PARIS (Reuters) - Shrinking bottled water sales during COVID-19 lockdowns drove down Danone's DANO.PA quarterly sales, and the company warned costs linked to the pandemic would weigh on its profit margin for the rest of the year.
The consumer giant, owner of Evian and Badoit water, posted a 5.7% drop in second-quarter sales, worse than analysts expectations of a 3.3% decline, as a fall in out-of-home consumption cut the sales of its bottled water division by 28%.
The group’s operating profit margin slipped to 14% of sales in the first half 2020 against 14.7% for the corresponding period a year ago.
Finance chief Cecile Cabanis said that Danone expected to incur the same COVID-19-related costs in the second half and that its profit margin would probably be close to that of the first half.
However Chairman and CEO Emmanuel Faber said he was confident the second quarter, which saw the pandemic spread to more regions such as Latin America and Africa, would be its “most challenging quarter of the year”, predicting a sequential improvement in overall sales growth for the rest of 2020.
“The worst is behind us in terms of topline growth,” he said.
Danone, the global market leader in yoghurt, said first-half recurring operating income reached 1.7 billion euros (1.54 billion pounds), a like-for-like decline of 8.7%, following extra costs of 115 million euros to ensure business continuity and employee safety during the pandemic.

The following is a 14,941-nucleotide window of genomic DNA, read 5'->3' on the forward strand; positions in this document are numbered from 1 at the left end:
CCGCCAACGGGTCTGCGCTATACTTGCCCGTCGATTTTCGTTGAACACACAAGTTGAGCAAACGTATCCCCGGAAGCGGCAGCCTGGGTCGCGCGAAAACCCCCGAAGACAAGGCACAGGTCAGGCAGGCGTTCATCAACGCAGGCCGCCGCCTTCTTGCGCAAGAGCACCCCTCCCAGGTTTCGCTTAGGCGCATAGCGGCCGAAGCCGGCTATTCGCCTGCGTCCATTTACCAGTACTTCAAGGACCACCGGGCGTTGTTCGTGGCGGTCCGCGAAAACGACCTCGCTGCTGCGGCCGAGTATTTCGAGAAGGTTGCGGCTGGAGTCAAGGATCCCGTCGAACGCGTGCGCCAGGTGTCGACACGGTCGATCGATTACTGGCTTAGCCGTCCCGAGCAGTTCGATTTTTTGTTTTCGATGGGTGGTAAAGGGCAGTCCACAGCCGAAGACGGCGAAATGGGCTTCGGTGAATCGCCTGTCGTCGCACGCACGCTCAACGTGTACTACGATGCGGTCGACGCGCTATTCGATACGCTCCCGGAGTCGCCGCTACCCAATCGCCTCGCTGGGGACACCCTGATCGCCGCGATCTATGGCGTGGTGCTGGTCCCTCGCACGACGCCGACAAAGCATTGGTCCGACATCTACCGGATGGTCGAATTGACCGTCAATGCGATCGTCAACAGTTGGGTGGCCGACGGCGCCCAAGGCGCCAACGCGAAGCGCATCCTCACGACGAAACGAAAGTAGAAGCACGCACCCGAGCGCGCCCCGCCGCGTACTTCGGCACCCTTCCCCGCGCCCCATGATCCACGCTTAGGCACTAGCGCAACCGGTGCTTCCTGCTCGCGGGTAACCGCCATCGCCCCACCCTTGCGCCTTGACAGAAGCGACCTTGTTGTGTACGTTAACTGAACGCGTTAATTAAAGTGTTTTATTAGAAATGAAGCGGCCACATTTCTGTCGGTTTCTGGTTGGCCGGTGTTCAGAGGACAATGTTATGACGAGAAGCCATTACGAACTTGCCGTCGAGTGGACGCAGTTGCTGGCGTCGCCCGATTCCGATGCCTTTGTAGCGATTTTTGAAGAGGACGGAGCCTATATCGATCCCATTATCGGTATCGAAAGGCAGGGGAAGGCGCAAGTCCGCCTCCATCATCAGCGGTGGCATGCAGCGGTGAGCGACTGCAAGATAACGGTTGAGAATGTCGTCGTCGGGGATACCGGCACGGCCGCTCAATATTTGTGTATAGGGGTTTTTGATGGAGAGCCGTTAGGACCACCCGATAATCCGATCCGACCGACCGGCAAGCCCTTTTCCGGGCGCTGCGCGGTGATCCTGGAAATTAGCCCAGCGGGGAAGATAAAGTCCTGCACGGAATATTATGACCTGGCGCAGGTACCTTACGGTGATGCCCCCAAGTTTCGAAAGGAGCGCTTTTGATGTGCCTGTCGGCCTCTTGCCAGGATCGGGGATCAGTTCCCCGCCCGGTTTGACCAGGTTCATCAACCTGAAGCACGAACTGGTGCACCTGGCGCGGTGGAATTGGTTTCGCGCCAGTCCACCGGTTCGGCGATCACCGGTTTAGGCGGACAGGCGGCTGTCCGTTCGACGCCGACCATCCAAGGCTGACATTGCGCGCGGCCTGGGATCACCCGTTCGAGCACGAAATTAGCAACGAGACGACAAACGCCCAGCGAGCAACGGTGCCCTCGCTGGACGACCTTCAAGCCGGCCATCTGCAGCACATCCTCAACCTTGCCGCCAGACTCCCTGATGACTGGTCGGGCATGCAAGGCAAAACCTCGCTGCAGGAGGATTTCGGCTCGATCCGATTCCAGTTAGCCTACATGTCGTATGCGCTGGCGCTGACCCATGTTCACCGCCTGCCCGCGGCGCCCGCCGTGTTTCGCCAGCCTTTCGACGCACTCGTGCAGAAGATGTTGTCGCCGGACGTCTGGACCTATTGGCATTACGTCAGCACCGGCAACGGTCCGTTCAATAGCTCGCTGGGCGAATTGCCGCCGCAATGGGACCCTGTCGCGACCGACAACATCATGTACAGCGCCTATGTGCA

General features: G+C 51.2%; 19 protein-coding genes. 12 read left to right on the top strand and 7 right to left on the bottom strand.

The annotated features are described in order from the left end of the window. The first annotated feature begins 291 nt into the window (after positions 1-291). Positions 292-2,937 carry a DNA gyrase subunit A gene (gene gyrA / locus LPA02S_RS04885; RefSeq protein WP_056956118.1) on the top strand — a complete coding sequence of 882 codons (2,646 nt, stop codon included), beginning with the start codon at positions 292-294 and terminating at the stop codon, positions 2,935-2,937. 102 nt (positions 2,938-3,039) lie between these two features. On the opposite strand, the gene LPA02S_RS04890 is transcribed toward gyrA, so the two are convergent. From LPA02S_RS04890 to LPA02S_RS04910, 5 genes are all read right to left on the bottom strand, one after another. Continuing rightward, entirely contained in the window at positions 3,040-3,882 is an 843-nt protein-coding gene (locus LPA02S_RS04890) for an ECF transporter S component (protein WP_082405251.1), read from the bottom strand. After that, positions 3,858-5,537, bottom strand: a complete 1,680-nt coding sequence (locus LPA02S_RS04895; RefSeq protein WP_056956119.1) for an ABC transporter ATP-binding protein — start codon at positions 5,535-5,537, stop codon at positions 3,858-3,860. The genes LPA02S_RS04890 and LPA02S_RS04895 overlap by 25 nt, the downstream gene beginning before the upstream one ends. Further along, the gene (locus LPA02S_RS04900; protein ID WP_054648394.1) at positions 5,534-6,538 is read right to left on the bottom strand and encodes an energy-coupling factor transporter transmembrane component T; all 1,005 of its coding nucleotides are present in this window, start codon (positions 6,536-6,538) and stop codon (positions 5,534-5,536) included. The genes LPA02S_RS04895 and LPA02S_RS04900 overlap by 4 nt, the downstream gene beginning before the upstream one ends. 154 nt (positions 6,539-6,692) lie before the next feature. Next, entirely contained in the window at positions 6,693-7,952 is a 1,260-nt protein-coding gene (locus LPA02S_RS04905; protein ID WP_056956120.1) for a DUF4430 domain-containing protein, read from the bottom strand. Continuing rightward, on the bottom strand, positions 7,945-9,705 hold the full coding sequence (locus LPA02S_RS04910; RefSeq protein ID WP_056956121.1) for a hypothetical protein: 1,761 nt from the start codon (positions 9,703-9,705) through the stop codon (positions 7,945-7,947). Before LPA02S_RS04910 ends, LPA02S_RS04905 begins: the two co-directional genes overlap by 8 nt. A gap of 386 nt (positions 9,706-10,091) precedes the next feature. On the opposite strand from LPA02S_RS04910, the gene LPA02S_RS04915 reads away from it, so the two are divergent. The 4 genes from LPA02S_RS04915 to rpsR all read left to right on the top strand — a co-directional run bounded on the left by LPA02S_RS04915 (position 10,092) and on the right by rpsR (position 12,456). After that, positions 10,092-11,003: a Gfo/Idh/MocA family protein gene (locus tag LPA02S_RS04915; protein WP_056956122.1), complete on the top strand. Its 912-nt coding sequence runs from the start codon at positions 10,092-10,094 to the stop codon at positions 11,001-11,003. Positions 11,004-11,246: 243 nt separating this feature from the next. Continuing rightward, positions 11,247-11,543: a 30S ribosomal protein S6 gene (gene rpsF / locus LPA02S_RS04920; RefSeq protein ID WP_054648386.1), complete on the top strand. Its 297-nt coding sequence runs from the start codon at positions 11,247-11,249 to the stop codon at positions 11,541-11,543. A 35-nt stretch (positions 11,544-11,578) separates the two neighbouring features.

SECOND WAVE FEARS
But much uncertainty remained, as the second half was seeing a gradual reopening after government-imposed lockdowns, but also some reversal amid fears of a second wave of infections, Faber said.
The pandemic was also resulting in “polarized topline dynamics” with some consumers trading up as their focus was a healthy diet while others were more concerned about buying affordable products and Danone had to adapt to that, he added.
Faber’s strategy has centered on diversifying the group’s portfolio into fast-growing product areas featuring probiotics, protein and plant-based ingredients to mitigate slower growth in dairy.
In 2017 Danone bought U.S. organic food producer WhiteWave in a $12.5 billion deal to boost growth and bring the company more into line with healthier eating trends.
Cabanis said she was confident the group would emerge stronger from the current crisis and saw no reason not to reiterate Danone’s mid-term guidance of 3-5% annual like-for-like sales growth.
Weaker second-quarter sales reflected some de-stocking after stockpiling in Europe and North America made at the end of the first quarter because of government-imposed lockdowns as well as the full effect of the closure of restaurants and cafes.
Overall, out-of-home channels, which usually account for around 45% of water sales in the quarter, fell almost 50%, the company said.
Reporting by Dominique Vidalon; Editing by Barbara Lewis and Pravin Char
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